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Hubris (Louis-Vuitton Gas Mask with Blue Jay), 2017, soot and acrylic on panel.


Molly Hamill

I ran down the streets of Boston’s SOWA district on a chilly night in early April, heading to the opening reception of “Spazuk: Hubris, Beauty & Greed.” The Adelson Gallery on Harrison Avenue was buzzing, but the work on the walls immediately commanded my attention more than the colorful, well-coiffed crowd.

Elegant clouds of black carbon soot billowed on the canvases and images emerged: butterflies, birds and bunnies; skulls, flowers and gas masks. The pieces … an alarm. Steve Spazuk paints with fire. Well, not fire per se but rather the potent pollution produced as it burns. He says the idea came to him in a dream 16 years ago.

“I had a dream one night where I was looking at a painting or a drawing, it was a landscape, and I knew in my dream that this work was done with a flame, with a candle,” he explained. “I knew it was done with soot. That next morning, I thought: ‘It must work. I will have to try it later.’ I made an attempt that very evening. Sure enough — the first paper I put the flame on caught fire. I soon realized I had to use a cardboard paper, one that was thicker and more coated than mat paper. It was then I immediately knew it would work.”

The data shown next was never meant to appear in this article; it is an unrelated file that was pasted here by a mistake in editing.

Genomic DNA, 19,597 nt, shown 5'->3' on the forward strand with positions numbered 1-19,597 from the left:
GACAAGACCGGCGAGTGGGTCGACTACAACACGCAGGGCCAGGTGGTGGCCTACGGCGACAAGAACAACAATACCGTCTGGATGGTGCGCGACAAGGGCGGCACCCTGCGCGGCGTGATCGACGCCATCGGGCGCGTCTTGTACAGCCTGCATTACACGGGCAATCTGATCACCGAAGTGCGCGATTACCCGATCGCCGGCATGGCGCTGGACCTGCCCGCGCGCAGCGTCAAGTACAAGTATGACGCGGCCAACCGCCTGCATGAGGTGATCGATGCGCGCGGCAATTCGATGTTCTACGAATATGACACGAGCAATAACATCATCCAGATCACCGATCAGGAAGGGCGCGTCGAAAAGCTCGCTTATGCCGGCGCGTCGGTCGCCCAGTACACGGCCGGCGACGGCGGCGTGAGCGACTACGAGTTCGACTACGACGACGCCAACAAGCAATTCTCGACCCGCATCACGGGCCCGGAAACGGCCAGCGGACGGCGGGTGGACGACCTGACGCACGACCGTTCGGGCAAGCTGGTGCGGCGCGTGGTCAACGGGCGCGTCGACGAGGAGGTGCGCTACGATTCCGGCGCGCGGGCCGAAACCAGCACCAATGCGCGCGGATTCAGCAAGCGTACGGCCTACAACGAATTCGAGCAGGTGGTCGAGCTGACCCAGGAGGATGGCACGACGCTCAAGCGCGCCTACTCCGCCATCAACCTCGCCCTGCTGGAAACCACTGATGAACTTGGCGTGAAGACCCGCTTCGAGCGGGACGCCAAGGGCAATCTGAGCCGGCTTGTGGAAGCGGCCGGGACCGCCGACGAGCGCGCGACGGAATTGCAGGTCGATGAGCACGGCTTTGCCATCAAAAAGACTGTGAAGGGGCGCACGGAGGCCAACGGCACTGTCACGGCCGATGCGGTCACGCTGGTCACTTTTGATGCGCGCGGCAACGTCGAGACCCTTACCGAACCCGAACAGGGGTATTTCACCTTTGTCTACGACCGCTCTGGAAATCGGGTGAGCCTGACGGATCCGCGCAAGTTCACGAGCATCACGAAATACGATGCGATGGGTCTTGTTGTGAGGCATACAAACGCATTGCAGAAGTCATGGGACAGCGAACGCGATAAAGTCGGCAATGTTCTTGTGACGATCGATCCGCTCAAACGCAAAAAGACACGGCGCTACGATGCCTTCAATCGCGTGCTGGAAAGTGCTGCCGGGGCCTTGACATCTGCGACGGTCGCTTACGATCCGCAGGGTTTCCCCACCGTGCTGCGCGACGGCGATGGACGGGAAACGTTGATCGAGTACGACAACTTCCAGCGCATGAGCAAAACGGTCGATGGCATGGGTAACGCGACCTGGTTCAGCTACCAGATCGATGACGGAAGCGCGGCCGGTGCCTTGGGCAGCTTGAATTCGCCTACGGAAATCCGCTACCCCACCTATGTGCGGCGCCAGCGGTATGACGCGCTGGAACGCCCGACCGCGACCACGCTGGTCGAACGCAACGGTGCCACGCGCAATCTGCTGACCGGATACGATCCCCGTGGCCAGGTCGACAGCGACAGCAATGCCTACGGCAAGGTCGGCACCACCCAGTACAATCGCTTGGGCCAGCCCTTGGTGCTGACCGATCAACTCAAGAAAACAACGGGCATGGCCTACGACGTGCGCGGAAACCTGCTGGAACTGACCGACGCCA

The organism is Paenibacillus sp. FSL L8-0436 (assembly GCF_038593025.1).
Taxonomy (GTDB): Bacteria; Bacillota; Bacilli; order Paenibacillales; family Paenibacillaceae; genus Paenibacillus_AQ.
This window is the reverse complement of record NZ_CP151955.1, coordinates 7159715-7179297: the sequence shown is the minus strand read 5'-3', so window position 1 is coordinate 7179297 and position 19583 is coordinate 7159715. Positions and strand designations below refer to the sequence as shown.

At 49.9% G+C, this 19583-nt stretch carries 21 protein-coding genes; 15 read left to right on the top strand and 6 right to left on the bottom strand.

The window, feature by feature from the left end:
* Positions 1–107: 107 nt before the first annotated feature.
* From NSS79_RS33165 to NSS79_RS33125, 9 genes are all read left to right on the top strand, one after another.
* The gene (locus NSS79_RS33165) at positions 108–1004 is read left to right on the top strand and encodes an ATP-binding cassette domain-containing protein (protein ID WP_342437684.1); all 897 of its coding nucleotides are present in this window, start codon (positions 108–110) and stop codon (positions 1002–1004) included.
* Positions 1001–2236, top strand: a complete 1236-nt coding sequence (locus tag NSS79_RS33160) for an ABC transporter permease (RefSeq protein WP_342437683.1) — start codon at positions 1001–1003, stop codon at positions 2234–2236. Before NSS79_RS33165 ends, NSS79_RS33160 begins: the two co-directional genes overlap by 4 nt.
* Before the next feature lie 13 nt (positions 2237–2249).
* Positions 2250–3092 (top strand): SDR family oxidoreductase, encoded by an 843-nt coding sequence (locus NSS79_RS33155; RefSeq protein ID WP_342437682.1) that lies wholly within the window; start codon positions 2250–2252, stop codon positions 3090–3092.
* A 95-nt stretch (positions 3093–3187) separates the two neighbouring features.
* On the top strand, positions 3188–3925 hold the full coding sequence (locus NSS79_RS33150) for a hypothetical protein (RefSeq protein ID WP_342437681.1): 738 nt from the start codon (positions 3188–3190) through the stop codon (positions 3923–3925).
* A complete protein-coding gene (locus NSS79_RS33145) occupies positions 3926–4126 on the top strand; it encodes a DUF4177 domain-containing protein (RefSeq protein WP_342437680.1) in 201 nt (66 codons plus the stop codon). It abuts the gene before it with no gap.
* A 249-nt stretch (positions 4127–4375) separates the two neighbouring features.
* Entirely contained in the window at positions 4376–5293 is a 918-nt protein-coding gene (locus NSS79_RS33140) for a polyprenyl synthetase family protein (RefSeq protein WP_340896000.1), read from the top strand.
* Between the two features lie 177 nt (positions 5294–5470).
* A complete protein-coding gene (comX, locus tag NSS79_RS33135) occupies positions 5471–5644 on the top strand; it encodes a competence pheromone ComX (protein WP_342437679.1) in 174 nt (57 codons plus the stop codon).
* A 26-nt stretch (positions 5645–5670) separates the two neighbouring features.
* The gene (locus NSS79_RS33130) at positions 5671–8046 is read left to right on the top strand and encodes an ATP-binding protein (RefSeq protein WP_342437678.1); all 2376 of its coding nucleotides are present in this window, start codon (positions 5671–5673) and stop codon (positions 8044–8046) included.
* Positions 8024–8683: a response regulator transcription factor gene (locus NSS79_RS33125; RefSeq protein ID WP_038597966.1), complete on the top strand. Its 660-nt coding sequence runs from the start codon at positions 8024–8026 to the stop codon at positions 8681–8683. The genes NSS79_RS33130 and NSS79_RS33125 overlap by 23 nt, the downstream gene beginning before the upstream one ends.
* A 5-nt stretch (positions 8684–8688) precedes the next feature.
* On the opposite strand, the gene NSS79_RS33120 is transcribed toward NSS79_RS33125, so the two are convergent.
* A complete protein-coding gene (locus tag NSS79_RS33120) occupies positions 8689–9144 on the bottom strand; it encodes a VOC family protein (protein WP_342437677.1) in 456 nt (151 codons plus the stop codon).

The 13 pieces included in this show speak to the devastating effects of carbon in our environment. “Threaten” depicts a small bird precariously perched on a grenade. “I’m preoccupied with the environment,” Spazuk says. “And I’m really noticing that there’s less and less birds coming to our feeding platforms where we live in the south shore of Montreal. So to put a bird on a grenade like that — and he’s holding the pin, ready to take it and fly away — it’s like we’re four seconds before midnight — with the ecology situation, the carbon pollution that we’re doing.”

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